Ex-attorney Richard Merritt, who skipped out on his Feb. 1 sentencing for defrauding clients, is now suspected of killing his mother

By Jeff Truesdell
February 08, 2019 02:03 PM
Richard Merritt
U.S. Marshals Service

A disbarred Georgia attorney facing 30 years in prison after his conviction for crimes including theft and elder exploitation was left free for two weeks to get his affairs in order before his scheduled Feb. 1 sentencing.

But rather than face his fate behind bars, authorities allege he killed his mom, removed his court-ordered ankle monitor and took off running.

Richard V. Merritt, 44, “should be considered armed and dangerous,” according to the U.S. Marshals Service, which issued an alert Thursday seeking the public’s help to track him down.

They believe he may be fleeing in a 2009 silver Lexus RX350 missing from the Stone Mountain, Georgia, home of his mother, Shirley Vinson Merritt, 77, who was found “violently killed” on Saturday, said the marshals service in a statement.

Shirley Vinson Merritt
Courtesy The Merritt Family/H.M. Patterson & Son-Arlington Chapel

Merritt spent on “lavish vacations and a Porsche” using funds stolen between 2014 and 2017 from clients to whom he lied, saying he was pursuing their legal claims even after he’d settled their lawsuits by forging their signatures on settlement checks and pocketing the money himself, according to a statement from the office of Cobb County District Attorney Vic Reynolds.

Merritt pleaded guilty January 18 in Cobb County Superior Court to multiple counts of theft, forgery and elder exploitation. He was sentenced to 30 years in prison, with 15 years behind bars and the rest on probation, and ordered to pay $454,706 in restitution to his 17 victims.

Superior Court Judge Robert E. Flournoy III granted Merritt’s request for time to “get his affairs in order” before returning to custody, giving him until 5 p.m. Feb. 1 to turn himself in, according to the district attorney’s office. Law enforcement would keep track of his movement’s in the interim via an ankle monitor.

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If Merritt failed to show up for his sentencing, the probation would be revoked and he’d be ordered to serve the full 30 years in lockup, the judge wrote.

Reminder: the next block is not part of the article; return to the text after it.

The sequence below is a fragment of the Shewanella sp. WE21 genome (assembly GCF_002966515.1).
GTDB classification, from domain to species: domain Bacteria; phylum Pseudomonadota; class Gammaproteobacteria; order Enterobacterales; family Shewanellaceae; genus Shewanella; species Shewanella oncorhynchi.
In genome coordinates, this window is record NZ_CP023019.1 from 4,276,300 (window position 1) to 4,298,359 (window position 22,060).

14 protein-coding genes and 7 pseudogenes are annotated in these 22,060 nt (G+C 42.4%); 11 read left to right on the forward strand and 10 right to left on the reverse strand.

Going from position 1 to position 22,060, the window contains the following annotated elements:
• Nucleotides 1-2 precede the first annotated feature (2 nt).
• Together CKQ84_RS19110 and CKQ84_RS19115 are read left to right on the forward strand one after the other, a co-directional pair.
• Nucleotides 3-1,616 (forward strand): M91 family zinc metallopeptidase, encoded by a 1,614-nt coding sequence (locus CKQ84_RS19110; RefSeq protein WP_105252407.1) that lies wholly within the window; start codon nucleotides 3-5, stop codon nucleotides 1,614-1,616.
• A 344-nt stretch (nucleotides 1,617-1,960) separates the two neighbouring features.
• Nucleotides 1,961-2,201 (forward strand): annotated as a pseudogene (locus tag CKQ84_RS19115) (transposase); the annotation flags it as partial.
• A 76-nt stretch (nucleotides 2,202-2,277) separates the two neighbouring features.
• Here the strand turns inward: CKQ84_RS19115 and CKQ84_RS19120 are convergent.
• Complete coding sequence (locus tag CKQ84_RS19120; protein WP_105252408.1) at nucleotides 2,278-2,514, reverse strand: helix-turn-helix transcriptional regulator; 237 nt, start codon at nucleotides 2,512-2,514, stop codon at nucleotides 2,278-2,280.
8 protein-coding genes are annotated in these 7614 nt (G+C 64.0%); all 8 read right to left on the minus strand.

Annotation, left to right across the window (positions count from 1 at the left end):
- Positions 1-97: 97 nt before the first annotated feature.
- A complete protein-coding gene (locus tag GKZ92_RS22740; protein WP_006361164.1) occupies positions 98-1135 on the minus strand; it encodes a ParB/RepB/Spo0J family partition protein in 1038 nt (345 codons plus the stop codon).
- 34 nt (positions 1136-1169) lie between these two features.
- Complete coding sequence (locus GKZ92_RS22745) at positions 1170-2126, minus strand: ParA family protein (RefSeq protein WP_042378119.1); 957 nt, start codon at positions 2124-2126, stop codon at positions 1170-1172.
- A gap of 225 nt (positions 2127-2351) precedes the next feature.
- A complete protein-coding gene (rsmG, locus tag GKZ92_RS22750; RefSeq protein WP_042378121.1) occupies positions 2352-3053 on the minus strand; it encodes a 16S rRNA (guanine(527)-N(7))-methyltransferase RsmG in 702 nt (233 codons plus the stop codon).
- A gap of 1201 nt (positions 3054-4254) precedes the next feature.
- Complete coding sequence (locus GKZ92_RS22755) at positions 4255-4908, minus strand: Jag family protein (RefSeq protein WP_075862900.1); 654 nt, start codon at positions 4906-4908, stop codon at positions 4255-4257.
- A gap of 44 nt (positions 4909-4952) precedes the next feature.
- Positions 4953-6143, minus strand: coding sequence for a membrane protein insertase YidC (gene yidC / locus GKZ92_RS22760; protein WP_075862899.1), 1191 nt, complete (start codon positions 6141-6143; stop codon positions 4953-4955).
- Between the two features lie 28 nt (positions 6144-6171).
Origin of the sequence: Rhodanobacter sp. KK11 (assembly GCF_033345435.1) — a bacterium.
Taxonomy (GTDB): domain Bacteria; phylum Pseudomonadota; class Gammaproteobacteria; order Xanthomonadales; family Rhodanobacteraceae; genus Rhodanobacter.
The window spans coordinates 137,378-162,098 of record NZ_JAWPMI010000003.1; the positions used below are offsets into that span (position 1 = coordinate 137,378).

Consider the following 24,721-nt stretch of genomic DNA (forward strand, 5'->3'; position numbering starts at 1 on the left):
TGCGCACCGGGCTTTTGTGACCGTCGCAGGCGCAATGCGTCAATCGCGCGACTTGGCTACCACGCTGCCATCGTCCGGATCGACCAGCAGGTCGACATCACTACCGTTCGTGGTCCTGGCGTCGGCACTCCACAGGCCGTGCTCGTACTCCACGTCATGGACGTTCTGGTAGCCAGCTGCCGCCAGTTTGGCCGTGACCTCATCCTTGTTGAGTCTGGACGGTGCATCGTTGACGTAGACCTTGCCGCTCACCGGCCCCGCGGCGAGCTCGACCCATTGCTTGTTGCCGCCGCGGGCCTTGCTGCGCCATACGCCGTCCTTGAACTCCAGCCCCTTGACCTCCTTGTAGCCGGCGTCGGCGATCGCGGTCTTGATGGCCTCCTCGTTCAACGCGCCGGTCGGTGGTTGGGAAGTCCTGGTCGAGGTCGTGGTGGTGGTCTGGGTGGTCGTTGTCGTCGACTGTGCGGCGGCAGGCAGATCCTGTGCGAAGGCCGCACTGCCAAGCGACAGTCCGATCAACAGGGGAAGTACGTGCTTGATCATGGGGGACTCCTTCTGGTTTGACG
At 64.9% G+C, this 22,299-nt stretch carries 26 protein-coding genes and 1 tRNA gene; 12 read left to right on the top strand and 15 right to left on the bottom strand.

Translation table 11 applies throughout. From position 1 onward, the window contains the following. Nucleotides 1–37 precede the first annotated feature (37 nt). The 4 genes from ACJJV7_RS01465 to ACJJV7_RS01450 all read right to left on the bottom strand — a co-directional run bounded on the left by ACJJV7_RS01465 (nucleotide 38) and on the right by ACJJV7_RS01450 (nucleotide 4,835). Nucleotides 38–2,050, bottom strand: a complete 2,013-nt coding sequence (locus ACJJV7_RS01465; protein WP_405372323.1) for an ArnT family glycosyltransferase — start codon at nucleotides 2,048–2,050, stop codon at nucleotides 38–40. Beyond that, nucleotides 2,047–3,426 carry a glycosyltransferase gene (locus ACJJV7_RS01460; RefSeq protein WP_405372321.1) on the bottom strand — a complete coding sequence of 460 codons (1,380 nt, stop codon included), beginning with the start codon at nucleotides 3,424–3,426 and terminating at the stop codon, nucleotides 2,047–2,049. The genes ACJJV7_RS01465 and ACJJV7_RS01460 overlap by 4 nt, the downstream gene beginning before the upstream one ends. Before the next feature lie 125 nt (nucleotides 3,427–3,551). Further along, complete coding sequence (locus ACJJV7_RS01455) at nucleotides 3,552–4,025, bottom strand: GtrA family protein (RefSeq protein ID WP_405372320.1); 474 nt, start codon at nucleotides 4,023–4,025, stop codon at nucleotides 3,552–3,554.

Merritt surrendered his bar license in January 2018. His attorney, David Willingham, said in a statement at the time Merritt was sentenced, “My client did not set out in his legal career with evil intentions or with a plan to become a thief, liar and deceiver,” reports Law.com. “He developed into that person slowly over time and under the pressure, stress and anxiety associated with practicing law — as well as an addiction to alcohol.”

Several of Merritt’s victims testified against him, with one saying he was “a professional con man” and another calling him “a mendacious scoundrel,” according to the district attorney’s office.

“The victims came to him for help, and he helped himself instead,” senior assistant district attorney Jason Marbutt said in a statement. “People ought to be able to trust their lawyer. When a lawyer lies, it has ripple effects on the entire system.”

Shirley Merritt, a widow whose obituary says she had “a lengthy career in patient and family services at Children’s Healthcare of Atlanta,” was found stabbed to death around 9:30 a.m. Saturday in what police said appeared to be an isolated, domestic-related incident, reports the Atlanta Journal-Constitution.

After finding her son’s vehicle at the scene but hers missing, police identified her son as the suspect that same day and issued a murder warrant for his arrest.

Authorities say Merritt may have shaved his head or otherwise altered his appearance on the run, and ask anyone with information about his whereabouts to call a tip line at (770) 508-2500 or the U.S. Marshals Service at 1-877-926-8332, or email usms.wanted@usdoj.gov.

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